Letter to the Prime Minister about Working time regulations

We wrote to urge the Prime Minister to protect Working Time Regulation safeguards after Brexit, and to properly invest in and resource the medical workforce.

Location: UK
Audience: All doctors
Updated: Monday 7 September 2020
Working hours article illustration

​The BMA is deeply concerned by reports that there is support within the Government for the removal of the WTR (Working Time Regulations) from UK law after the UK leaves the EU.

With health and care services under increasing pressure, it is not in the interests of staff or patients to move away from these safeguards.

Together with 12 leading health organisations, we wrote to prime minister Theresa May on 20 December 2017, asking her not remove the regulations but to properly invest in and resource the medical workforce instead.

Brexit must not be used as an excuse to stop investing in our NHS, nor as an excuse to overwork our doctors.

Maharukh Daruwalla, Consultant

Our letter to the Prime Minister

Dear Prime Minister,

As the representatives of doctors, nursing staff and midwives in the UK, we are deeply concerned by reports that there is support within government for the removal of the Working Time Regulations from UK law following the UK’s departure from the European Union.

Dealing with and preventing the effects of excessive working is crucial not only because of the impact on individuals and their families, but also because of the wider consequences it poses to patient safety.

Twenty-five years ago, the phenomenon of health professionals working 90-hour weeks, and the attendant risks this posed, was all too common in the NHS. The worst excesses of these working arrangements were only curtailed following the arrival of EU-derived legislation limiting hours in the form of the WTR.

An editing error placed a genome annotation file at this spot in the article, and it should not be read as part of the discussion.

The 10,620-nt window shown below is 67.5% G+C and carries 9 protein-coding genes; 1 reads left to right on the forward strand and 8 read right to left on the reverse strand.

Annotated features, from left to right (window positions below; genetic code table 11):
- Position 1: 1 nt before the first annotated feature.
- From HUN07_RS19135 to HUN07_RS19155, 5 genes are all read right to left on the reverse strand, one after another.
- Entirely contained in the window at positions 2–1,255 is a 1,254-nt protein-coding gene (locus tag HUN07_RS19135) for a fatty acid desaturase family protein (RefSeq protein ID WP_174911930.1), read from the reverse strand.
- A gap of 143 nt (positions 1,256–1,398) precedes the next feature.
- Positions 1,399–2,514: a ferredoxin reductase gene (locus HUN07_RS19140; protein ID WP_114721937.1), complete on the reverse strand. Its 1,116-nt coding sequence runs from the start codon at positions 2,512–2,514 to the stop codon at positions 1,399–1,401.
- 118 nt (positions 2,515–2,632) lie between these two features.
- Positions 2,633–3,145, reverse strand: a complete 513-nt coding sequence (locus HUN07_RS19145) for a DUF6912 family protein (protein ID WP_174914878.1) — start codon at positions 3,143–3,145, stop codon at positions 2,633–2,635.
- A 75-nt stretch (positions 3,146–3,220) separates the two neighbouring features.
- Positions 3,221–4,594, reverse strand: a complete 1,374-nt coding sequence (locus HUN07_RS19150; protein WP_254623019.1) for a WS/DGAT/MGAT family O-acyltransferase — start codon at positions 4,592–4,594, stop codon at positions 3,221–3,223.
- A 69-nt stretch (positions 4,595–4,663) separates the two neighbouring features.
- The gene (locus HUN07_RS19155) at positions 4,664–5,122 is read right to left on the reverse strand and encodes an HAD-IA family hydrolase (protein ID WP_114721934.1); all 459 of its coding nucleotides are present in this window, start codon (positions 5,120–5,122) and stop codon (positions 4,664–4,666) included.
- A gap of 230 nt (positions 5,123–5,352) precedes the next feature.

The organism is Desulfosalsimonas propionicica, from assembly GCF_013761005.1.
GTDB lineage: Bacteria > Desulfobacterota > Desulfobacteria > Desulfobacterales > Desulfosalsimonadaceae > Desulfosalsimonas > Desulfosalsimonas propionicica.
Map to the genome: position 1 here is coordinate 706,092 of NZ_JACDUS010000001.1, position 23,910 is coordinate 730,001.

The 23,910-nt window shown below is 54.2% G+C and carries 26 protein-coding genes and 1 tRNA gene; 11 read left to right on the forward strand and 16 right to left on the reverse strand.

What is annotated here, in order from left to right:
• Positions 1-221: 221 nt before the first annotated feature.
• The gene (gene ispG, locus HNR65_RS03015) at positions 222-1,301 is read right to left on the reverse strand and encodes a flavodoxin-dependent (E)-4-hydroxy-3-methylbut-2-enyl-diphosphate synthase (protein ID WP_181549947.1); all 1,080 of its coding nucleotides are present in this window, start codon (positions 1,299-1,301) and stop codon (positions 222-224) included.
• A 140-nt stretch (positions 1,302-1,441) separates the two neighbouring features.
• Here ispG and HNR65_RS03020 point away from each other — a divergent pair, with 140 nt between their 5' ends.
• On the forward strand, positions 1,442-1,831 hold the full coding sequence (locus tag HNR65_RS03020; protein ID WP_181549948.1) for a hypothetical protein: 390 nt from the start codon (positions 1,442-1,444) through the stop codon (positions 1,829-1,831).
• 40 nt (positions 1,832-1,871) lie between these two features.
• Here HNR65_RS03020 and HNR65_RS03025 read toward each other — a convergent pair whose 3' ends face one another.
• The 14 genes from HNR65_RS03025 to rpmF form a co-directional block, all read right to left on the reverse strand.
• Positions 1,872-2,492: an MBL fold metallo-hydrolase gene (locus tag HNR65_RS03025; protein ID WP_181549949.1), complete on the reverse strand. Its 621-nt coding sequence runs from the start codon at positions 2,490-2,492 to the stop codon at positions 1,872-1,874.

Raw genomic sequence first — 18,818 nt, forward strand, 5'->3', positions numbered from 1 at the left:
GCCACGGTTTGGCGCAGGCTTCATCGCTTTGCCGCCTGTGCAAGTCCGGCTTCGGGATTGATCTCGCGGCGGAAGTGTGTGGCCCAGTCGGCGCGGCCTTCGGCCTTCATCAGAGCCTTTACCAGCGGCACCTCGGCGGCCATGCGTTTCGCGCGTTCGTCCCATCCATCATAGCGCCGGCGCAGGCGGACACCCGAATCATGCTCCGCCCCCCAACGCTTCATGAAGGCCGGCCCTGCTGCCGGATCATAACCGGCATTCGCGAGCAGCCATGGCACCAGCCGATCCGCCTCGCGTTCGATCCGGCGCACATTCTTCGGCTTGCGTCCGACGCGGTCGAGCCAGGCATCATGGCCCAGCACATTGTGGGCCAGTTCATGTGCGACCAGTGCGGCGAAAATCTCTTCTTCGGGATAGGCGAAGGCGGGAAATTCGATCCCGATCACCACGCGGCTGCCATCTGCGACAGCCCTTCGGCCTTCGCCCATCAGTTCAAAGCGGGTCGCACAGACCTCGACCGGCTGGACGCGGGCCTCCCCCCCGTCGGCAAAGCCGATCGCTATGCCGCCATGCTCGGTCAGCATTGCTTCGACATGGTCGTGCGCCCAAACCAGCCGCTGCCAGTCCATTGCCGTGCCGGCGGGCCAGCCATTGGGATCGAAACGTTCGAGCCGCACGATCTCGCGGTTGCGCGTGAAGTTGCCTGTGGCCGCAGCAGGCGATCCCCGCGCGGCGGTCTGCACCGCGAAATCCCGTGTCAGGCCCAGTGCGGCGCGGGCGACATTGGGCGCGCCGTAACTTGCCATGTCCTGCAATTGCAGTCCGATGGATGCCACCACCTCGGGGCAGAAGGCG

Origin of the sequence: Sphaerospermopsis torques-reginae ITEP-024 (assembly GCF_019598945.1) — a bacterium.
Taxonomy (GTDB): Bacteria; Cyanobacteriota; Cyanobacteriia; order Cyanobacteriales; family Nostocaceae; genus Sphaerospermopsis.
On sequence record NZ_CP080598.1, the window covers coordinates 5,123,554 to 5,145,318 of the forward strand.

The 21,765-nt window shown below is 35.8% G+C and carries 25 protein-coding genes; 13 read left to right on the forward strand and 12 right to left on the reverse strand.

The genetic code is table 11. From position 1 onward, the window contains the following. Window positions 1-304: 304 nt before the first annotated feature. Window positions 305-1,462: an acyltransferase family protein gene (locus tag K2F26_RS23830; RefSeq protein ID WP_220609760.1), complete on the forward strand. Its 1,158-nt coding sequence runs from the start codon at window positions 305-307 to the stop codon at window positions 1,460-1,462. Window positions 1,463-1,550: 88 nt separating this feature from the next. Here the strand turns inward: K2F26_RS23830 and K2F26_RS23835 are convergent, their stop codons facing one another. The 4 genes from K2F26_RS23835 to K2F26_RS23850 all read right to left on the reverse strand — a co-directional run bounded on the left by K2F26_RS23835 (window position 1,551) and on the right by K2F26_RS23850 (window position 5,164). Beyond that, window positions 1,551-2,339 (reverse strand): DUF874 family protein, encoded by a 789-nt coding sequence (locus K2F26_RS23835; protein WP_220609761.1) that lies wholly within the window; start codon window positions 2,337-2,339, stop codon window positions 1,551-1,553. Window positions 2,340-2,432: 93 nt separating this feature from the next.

It is not in the interests of either staff or patients to relax or move away from the safeguarding protections introduced by the WTR, namely the limit of an average 48-hour working week, rest breaks and statutory paid leave, especially when there is, of course, the existing option for all workers to voluntarily opt out of these regulations.

Even with these regulations, we know that fatigue caused by excessive overwork remains an occupational hazard for many staff across the NHS, with tragic and not uncommon reports of road accidents after falling asleep at the wheel.

With health and care services under more pressure than ever before, and staff being called upon to work ever longer hours, what is needed is proper resourcing and investment to increase our workforce, not the removal of safeguards.

We noted the commitment in your speech to the Conservative Party Conference, and in recent days, that not only would existing workers’ legal rights be guaranteed in law, but that they would be enhanced under your Government.

We urge you not to renege on this commitment: Brexit must not be used as an excuse to overwork any staff group.

Yours sincerely,

BMA council chair
Royal College of Anaesthetists president
Royal College of Paediatrics and Child Health president
Royal College of Physicians president
Royal College of Nursing chief executive and general secretary
Royal College of Midwives chief executive
Royal College of Surgeons of Edinburgh president
British Dental Association chair
Royal College of Ophthalmologists president
Royal College of GPs council chair
Royal College of Radiologists president
Royal College of Emergency Medicine president
Royal College of Obstetricians and Gynaecologists president


Read the Prime Minister's response